This blog was also cross-posted on Medium.
NewSchools CEO Stacey Childress kicked off the Summit 2018 lunch plenary by recognizing everyone who has contributed to NewSchools’ 20 years of investing in education. She highlighted founders, previous leaders, board members and alumni, and specifically called out co-founder Kim Smith and previous CEO Ted Mitchell. Stacey also recognized our current and former ventures in the room, who are at the core of our work. Then, she turned it over to two inspiring students – 8-year-old Samiah Turner and 10-year-old Phoenix Gray – who attend Phalen Leadership Academy, part of the NewSchools family, in Indiana.
Samiah and Phoenix shared what they’re learning about science and technology as participants in the STEMNASIUM Learning Academy at Phalen, and how they’re not waiting to put their knowledge to use. As Samiah told the room of 1200+ educators, “Grown-ups often ask what we want to be when we grow up. But we don’t have to wait to grow up, we’re already investors.”
Earlier this year, these inspiring third and fifth grade students were the only elementary students at a state-wide science competition where they showcased their designs of remote operative vehicles (ROVs) that were made to operate underwater. They explained the process to connect the control boxes to the motors, and to waterproof the wiring. They even designed their ROVs to look like different types of fish. Beyond the STEM knowledge they gained through STEMNASIUM, they’re also learning about teamwork, collaboration and patience, and getting ideas for what they want to focus on in their careers.
Phoenix told us she wants to be an architectural and electrical engineer. Her brother wants to be a doctor, and she plans to use her engineering skills “to build him the best hospital,” and also wants to focus on improving prosthetics. Samiah’s favorite part of STEMNASIUM is being able to find a problem and build something to fix it. Or, as she calls it, design thinking and prototyping. Next on her list of inventions is building a hologram screen for iPhones so the screens don’t crack. Samiah finished out their talk with wise advice to everyone in the room: “Show kids how to discover their STEM super powers. And tell them you believe in them so they believe in themselves even more.”
Then, we transitioned into TED-style talks from three leading technologists: Dr. Vivienne Ming from Socos Labs, Jeremy Bailenson from Stanford University’s Virtual Human Interaction Lab, and Chad Jenkins from the University of Michigan. They discussed the technological breakthroughs that are already affecting our lives, the sweeping changes we can expect to see in the next 20 years, and how we can support students to thrive in that future.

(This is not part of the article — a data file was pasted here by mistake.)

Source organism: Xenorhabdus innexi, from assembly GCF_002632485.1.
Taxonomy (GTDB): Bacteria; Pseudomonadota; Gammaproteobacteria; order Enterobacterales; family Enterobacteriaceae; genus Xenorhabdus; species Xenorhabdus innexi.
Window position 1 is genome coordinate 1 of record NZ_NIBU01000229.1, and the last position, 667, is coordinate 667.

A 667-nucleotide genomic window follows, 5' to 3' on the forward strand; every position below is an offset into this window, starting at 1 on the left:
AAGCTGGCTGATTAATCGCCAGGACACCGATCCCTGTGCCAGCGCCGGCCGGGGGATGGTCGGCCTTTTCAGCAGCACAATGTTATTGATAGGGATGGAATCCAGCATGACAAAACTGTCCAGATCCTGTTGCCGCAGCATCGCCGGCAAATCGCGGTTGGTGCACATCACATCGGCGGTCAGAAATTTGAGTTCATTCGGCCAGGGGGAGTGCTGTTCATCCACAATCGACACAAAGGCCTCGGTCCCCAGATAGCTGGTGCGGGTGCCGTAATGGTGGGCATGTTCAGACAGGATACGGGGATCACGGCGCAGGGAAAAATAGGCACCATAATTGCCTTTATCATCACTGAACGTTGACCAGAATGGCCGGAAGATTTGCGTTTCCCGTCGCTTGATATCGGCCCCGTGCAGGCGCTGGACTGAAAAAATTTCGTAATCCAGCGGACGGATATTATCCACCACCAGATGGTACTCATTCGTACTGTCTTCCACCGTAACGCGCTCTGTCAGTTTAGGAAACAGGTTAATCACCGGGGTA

Vivienne is guided by one central question: “How do we make better people – people who can go out and construct their own purpose?” She is a self-proclaimed mad scientist who is using AI for good – from building AI to treat her son’s diabetes to creating the fancy face recognition used on the latest iPhone, her work is transforming the world around us. She sees endless opportunities for technology to improve our quality of life, but is more concerned with how technology can make us better people.
The next TED-style talk came from Jeremy Bailenson, who started by posing the question, “VR is cool, but what’s the point?” Jeremy has a long history in designing VR for social good, and he laid out many exciting ways VR can be used beyond the wow factor. He cautioned the audience that “VR is not for everything – save it for something special.” And he had a lot of examples of special VR uses we all can benefit from, including providing diversity training, teaching empathy, informing policy, promoting environmental conservation, and learning what it’s like to live as a member of a different race or as someone with a visual impairment.
The final technologist to speak was Chad Jenkins, a roboticist and computer scientist who designs autonomous robots. This technology is used in autonomous cars, but Chad thinks robots have much more to offer us. Think improving healthcare, infrastructure and education, allowing space exploration and reimagining agriculture and the food supply chain. But even more important than robots’ technical abilities, Chad wants to know, “who will define this robotic future?” He finished his talk by calling on technologists to work harder to diversify the tech workforce by working with schools and understand how to reach diverse populations, and partner with K-12 schools to create this diverse workforce.
Heather Hiles, CEO of Imminent Equity, then moderated a panel with Vivienne, Jeremy and Chad on how we can prepare the next generation of craftspeople. The panelists emphasized the need to building a society of creative, adaptive problem solvers. After all, technology is a tool we are all going to need to adapt to, and as Vivienne told us, “Tools without a craftsman are pointless.”